To contribute to the fund, gifts may be sent to Town TheFor 19 years, you illuminated our lives and our stages.atre at 1012 Sumter St., Columbia, SC 29201. Or, you may give online here and note that the gift is a tribute to Will.

Town was also humbled by the invitation to remember Will at the reflection service held Friday, Nov. 24 at Palmer Memorial Chapel. The remarks, delivered by Town’s Executive Director, Shannon Willis Scruggs, are included below. They were presented on behalf of the Town Theatre board and staff, the many cast and crew members who worked with Will and audiences who enjoyed his craft.

We will continue to remember Will’s family in our thoughts and prayers and stand alongside everyone who is still mourning the loss of this bright light.

“Thank you to the entire family for the invitation to remember Will this evening.

Almost everyone who knew and loved Will continues to struggle with his passing. It doesn’t make sense ~ it doesn’t seem real. I keep waiting for him to run down the theatre aisle, 15 minutes after rehearsal has started, with that hand waving in the air and that sheepish grin on his face as if to say, “yes, yes, sorry I am late…”

But, as much as we want it to, that won’t happen again. And it hurts. And, that is also why tonight is challenging. It forces reality into a situation that has broken many hearts.

One of the first lines on Will’s theatrical resume says, “Will Moreau refuses to fall into any simple/typical category.” On stage, Will took on characters ranging from A to Z. His roster of roles is so varied and complex. And, be it in the ensemble or as the evening’s emcee, Will was fully dedicated to each of his characters, making them his own. His life away from the stage also mirrored that refusal to be “typecast.” Will spent his time involved in and with so many different groups ~ cultural, historical, educational, religious, artistic ~ whether he was the leader or was being led, just like with his stage characters, he was 100% committed.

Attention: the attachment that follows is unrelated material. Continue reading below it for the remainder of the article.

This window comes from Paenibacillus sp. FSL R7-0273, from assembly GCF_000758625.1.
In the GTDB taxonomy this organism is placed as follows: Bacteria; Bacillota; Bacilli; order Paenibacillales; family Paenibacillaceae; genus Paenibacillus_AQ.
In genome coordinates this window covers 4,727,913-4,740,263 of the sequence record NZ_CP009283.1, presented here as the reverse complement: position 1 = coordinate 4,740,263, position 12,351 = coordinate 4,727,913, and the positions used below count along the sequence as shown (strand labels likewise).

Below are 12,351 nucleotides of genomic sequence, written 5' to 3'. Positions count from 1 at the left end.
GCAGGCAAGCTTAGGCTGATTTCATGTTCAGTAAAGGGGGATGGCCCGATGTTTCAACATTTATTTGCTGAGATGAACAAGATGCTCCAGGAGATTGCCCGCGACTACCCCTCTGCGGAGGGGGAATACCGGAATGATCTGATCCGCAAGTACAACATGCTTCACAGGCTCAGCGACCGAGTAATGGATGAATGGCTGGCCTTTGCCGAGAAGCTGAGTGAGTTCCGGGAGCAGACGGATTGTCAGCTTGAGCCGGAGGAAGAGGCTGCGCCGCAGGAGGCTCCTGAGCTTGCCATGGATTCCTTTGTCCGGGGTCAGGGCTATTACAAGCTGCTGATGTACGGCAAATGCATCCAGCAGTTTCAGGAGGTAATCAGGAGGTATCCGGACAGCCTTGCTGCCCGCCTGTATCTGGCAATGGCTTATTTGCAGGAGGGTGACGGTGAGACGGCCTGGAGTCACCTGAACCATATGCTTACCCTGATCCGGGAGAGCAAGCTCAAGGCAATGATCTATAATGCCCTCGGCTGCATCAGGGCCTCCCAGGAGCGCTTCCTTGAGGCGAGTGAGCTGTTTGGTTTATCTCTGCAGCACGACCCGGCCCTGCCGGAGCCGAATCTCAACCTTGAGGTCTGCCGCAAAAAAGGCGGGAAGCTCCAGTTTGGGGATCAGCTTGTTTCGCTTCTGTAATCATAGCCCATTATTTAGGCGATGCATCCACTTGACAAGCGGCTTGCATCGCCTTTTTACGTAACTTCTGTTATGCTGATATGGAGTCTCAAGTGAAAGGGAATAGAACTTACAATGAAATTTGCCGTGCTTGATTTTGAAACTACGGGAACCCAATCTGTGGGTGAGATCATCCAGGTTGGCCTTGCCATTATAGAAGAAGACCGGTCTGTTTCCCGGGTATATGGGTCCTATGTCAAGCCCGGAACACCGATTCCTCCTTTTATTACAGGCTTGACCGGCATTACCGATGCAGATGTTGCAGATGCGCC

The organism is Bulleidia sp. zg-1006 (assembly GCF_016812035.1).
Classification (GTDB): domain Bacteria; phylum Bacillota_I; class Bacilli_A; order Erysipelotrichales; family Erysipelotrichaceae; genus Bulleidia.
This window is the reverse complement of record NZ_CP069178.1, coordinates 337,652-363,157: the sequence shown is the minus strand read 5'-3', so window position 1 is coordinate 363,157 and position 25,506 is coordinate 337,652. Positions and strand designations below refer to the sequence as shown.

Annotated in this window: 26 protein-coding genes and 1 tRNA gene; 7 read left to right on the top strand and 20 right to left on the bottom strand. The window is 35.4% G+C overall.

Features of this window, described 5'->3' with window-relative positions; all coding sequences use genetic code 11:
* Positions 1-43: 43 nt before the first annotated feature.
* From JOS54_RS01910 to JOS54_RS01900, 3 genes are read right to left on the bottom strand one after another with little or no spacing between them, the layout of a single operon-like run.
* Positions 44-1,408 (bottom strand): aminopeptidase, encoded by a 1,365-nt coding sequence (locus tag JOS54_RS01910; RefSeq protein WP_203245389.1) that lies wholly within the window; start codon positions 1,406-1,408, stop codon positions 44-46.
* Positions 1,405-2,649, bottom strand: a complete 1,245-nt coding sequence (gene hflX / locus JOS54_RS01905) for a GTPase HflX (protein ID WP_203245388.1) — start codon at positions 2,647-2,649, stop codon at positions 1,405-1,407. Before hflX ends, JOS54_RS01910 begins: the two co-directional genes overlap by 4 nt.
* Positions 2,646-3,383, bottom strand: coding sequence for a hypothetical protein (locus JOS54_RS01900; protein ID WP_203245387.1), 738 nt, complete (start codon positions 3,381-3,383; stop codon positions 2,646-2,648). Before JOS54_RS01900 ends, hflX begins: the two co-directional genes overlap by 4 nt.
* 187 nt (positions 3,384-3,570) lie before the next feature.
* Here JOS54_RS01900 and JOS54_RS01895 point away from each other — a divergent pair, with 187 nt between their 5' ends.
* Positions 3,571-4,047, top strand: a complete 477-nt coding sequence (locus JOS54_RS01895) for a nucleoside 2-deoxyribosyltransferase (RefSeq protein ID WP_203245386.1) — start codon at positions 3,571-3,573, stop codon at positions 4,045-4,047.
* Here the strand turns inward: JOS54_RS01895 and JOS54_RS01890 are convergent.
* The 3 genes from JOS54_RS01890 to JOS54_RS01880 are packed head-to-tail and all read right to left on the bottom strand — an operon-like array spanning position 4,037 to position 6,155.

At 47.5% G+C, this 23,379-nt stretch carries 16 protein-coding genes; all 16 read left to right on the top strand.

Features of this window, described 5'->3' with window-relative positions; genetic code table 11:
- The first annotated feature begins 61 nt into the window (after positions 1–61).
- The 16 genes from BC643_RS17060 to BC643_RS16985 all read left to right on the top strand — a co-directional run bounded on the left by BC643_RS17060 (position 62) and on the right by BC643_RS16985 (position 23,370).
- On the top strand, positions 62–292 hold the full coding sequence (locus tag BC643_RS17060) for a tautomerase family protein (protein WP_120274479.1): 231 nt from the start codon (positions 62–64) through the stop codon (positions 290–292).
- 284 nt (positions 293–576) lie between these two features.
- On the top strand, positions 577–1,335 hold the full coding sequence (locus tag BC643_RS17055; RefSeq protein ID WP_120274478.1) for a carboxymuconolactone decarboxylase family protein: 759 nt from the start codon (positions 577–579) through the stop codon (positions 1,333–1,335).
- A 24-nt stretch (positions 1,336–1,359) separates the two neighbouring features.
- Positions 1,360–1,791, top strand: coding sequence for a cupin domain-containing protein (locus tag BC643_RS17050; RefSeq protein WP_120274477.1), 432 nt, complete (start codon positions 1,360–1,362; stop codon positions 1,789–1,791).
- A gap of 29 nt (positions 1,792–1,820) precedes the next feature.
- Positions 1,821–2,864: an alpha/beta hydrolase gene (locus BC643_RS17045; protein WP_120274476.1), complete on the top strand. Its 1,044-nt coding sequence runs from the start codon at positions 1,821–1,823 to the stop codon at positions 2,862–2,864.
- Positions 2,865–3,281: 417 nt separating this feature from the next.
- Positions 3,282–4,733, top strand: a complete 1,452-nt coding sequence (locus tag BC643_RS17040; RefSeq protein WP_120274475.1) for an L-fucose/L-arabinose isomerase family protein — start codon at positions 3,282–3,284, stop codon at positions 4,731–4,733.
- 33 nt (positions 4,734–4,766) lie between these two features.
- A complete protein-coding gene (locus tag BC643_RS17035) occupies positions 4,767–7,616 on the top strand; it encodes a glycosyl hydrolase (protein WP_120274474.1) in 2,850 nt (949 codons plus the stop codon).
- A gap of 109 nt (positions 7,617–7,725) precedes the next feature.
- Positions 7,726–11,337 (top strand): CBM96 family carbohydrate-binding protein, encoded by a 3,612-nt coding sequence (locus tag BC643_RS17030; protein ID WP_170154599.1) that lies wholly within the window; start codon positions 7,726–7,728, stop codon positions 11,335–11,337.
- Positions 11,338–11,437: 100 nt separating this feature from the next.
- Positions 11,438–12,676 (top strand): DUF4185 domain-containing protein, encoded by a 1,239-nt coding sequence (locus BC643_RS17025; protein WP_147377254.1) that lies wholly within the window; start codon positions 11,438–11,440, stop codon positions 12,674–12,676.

I am also reminded of how Will would submit a bio for the playbill. It is pretty customary for folks to thank family and friends for supporting them in their shows. And, it is also a pretty regular occurrence for people to send in paragraphs that are a tad long for the available space. And, yes, Will did both. But this is what strikes me now ~ Will’s final sentence in each and every bio that he submitted was almost always identical. He would say, “Will dedicates his performance to God, his family, his true friends and his teachers/colleagues for their support.” Will would take the time to make sure that if anything had to be cut for space, we knew that it was important to leave in that dedication. We could take anything else away, but he wanted that consistent, unwavering expression of thanks to be one of the final statements for an audience to read.

I can only assume the heartache caused by Will’s absence will be with us for a long time. But, I believe there is healing in remembering how he lived. He showed us how to take on life in all of its variety ~ and to do so wholeheartedly. And, in the midst of it all, he reminds us to never forget (and to constantly acknowledge) the support provided through faith, family and friends.”